Kubrick: Appreciating Brilliance 

Elizabeth “Eth” Hyman 

Staff Writer

Stanley Kubrick. If you don’t know the name, you are automatically behind. He is one of the greatest directors of the 20th century, with films that transcend horror into drama, and drama into horror, then takes whatever the hell that is, and then, like a genius, adds notes of comedy. No subject is too dangerous. Sex, death, crime, war, evil, addiction, obsession, infidelity, Stanley has it covered. Too often, when we think of great filmmakers, we talk about Spielberg, Cameron and Nolan, and while all have earned their stripes, Kubrick began before them all, making some of the most earth-shattering, sexy, and fearless filmography in the history of modern cinema.

When I was fourteen, I was given a copy of “The Shining” as a Christmas present. While this was not my first horror film, it WAS my first Kubrick film. Jack Nicholson, Shelley Duvall, a little boy with clairvoyance, and a haunted hotel…that’s all it took for me to become obsessed. Now it is duly noted that Shelley Duvall went through HELL filming this movie, and Kubrick could have only made it harder for her, bullying her on set, ignoring her, and subjecting her to the all too famous “baseball bat” scene, in which Jack Nicholson has lost his mind and Shelley Duvall must fend him off with a baseball bat, all while going up a flight of stairs backwards and sobbing hysterically. Infamously, Duvall had to re-perform it 127 times to Kubrick’s liking in the aim to make her as emotionally exhausted as her character… Damn it, Stanley.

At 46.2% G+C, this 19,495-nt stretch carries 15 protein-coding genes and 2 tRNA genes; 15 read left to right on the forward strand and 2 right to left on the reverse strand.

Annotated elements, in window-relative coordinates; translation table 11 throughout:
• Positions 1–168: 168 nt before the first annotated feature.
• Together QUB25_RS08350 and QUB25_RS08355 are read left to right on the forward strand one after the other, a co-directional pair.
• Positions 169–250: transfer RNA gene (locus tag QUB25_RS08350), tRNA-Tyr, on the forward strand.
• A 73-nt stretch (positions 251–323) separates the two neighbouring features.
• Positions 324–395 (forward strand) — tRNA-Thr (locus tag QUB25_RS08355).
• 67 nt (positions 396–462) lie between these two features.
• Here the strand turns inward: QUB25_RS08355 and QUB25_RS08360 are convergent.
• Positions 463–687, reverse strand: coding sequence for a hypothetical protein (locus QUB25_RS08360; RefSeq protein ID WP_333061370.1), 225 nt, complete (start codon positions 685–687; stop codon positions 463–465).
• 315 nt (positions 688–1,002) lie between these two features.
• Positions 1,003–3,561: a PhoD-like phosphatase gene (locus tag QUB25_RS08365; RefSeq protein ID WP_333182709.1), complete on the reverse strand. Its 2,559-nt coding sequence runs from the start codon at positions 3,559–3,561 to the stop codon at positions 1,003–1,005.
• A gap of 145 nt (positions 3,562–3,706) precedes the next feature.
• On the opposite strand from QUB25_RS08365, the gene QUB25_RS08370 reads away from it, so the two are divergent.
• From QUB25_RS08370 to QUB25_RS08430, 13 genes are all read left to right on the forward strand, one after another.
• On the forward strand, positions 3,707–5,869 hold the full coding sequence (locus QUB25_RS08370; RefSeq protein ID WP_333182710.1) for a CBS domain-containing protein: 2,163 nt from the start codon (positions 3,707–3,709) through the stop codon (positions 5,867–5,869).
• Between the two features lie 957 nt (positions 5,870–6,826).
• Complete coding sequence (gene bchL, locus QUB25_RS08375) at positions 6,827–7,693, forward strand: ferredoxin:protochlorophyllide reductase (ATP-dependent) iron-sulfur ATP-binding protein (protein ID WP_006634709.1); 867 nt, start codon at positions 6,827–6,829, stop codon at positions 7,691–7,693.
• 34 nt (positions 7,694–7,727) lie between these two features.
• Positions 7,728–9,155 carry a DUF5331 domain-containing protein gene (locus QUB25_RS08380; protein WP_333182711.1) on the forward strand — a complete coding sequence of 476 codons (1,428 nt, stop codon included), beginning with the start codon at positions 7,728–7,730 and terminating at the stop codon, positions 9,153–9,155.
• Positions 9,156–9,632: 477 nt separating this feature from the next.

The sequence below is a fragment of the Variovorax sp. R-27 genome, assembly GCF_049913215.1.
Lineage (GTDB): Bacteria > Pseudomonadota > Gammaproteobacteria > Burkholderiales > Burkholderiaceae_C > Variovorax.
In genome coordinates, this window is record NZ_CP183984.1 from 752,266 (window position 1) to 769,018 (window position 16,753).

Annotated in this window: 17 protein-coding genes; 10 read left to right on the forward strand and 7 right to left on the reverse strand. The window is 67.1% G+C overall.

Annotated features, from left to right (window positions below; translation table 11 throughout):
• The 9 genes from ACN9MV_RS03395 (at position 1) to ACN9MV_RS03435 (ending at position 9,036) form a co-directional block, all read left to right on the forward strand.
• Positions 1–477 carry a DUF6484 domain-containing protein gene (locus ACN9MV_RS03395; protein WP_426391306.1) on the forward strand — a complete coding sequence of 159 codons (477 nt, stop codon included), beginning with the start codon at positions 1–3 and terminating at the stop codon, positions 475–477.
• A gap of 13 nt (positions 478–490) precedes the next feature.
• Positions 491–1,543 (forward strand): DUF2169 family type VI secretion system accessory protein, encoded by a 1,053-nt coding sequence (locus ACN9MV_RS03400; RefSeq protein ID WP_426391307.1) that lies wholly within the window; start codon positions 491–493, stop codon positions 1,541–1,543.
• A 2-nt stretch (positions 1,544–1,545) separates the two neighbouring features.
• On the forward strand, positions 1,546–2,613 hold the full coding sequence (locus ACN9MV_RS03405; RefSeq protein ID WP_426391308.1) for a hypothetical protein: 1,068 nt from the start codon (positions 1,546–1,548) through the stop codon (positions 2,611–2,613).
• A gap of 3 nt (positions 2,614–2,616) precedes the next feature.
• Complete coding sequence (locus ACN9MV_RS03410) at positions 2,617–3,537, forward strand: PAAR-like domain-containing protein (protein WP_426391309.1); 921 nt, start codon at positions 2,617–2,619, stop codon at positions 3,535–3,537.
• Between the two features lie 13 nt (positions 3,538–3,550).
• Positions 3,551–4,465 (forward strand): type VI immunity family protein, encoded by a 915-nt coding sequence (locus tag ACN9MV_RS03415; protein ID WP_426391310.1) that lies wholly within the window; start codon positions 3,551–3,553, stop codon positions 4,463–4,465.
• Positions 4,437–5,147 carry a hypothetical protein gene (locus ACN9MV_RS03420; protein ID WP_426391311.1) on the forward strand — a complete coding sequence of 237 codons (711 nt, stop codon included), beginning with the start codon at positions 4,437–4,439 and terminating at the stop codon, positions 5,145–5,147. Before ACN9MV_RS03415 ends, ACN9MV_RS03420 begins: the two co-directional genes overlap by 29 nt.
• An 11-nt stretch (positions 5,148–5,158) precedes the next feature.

Stanley Kubrick could have been a better man, but he couldn’t have been a better filmmaker.

Fast-forward a few years to another Kubrick picture. My personal favorite, “Eyes Wide Shut” from 1999. Tom Cruise, Nicole Kidman, a sex romp, and a group of stalkers, it doesn’t get better. This sadly was the last of Kubrick’s films before his heart attack shortly after “Eyes Wide Shut” wrapped, but nonetheless, in true Kubrick style, it’s a masterpiece. The imagery, hazy colors and the all-too famous “Kubrick Stare:” a long, tempestuous, jaw-locking stare, with the head down, usually a maniacal smile and the eyes piercing through flesh. Nicole Kidman does it, Jack Nicholson does it, Vincent D’onofrio does it (in another favorite of mine from the late 80’s, “Full Metal Jacket”), it has shamelessly become Kubrick’s calling card. Batman has a signal, but Stanley Kubrick has a stare, one that is so menacingly sexy, you can’t help but indulge. 

So why bring him up? Why are we talking about Kubrick now? Simply because he was the last fearless filmmaker. Hollywood today takes CGI to the absolute max, throwing in a Marvel movie with pretty sounds and calling it art. Show me a clairvoyant 10-year-old riding a tricycle down a hallway into the ghost of twin girls, THAT’S art. Show me a shot of Nicole Kidman up against a radiator telling her husband that she almost had an affair with a naval officer and she wishes she had, THAT is cinema. The nitty and the gritty, not spandex and green screens…in a world so terribly bubble-wrapped, the meat of a story is rarely dined-in, a director like Stanley has the power to reinvigorate the cinema lovers like myself, then THEY could get inspired, and we could all finally put some bite back into what it means to make a movie! 


Categories: Arts & Entertainment, featured


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